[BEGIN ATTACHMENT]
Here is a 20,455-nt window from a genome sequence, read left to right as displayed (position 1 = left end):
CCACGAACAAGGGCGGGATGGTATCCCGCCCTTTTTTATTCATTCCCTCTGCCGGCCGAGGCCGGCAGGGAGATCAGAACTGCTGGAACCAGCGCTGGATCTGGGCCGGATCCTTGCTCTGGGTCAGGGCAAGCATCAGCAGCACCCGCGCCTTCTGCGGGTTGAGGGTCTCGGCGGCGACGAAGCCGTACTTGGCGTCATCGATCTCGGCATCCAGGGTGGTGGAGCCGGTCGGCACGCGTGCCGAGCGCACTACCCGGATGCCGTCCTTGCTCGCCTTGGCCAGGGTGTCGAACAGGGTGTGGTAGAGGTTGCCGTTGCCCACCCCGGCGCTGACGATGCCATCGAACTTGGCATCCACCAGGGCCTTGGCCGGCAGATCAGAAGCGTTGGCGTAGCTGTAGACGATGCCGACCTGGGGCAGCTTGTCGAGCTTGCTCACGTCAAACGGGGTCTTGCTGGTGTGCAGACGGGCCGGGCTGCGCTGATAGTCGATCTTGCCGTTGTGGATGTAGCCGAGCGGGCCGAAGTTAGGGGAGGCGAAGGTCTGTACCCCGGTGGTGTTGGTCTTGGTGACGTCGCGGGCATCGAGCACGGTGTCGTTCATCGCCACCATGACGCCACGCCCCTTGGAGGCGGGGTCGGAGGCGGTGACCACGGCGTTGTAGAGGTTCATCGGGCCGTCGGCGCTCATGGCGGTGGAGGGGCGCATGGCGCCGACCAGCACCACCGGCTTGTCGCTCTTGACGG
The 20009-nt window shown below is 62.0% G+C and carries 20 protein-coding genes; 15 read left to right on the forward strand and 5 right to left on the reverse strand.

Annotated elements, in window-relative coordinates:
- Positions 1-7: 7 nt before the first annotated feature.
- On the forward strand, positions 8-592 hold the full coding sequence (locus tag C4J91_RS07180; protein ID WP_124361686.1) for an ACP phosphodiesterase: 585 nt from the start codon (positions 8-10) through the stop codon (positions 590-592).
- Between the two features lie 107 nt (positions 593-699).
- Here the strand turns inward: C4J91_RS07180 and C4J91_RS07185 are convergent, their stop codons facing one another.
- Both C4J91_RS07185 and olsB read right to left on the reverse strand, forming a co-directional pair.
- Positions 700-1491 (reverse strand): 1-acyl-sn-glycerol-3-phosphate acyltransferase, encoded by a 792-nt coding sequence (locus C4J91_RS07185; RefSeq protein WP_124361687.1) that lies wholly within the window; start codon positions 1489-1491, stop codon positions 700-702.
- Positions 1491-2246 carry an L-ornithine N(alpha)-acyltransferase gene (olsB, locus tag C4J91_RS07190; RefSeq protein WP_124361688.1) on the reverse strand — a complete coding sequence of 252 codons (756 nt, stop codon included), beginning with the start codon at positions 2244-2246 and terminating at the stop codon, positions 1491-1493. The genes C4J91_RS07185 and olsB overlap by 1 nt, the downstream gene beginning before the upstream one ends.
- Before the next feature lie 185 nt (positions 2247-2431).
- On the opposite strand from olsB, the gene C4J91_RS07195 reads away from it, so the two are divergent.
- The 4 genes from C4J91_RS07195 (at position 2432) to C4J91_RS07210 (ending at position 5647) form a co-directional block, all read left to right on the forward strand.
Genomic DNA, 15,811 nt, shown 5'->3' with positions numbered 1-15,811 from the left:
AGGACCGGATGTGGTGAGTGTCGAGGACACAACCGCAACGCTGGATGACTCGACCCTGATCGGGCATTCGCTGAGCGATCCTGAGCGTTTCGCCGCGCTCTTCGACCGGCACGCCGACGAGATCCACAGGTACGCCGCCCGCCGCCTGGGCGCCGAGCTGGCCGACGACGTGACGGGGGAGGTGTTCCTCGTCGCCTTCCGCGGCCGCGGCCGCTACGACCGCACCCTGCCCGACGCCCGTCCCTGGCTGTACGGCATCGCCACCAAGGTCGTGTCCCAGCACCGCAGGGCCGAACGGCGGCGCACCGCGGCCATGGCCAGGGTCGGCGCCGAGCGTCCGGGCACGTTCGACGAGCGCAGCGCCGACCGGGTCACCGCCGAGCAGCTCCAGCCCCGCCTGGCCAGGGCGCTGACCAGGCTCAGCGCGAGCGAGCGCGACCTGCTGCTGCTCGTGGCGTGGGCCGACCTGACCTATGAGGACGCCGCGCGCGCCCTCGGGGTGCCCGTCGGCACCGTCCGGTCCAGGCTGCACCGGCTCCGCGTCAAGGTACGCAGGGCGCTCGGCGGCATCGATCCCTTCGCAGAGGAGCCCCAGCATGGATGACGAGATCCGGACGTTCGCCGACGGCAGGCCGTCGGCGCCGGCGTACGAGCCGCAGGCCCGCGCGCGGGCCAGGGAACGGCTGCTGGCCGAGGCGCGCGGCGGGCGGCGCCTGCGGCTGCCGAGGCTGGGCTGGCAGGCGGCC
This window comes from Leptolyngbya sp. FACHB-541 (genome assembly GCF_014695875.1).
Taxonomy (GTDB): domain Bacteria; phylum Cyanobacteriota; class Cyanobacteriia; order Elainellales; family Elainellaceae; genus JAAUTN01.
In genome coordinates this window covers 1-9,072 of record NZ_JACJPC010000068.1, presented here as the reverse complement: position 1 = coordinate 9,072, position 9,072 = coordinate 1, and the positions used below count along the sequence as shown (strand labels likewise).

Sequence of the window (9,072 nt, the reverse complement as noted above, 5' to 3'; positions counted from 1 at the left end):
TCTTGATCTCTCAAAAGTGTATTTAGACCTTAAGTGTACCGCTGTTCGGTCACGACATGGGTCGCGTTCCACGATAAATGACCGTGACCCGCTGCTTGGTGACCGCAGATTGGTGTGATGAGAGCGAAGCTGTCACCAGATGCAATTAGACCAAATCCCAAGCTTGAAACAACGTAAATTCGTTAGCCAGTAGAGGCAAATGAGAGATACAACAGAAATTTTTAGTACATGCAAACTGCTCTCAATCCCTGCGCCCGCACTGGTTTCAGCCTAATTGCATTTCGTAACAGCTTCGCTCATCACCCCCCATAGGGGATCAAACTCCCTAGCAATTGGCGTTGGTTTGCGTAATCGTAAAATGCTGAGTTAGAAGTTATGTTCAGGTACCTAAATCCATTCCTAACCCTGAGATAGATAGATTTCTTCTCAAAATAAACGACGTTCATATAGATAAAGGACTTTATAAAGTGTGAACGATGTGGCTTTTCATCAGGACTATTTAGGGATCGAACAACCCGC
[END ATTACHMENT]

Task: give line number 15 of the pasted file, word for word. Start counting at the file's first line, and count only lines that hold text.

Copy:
Genomic DNA, 15,811 nt, shown 5'->3' with positions numbered 1-15,811 from the left: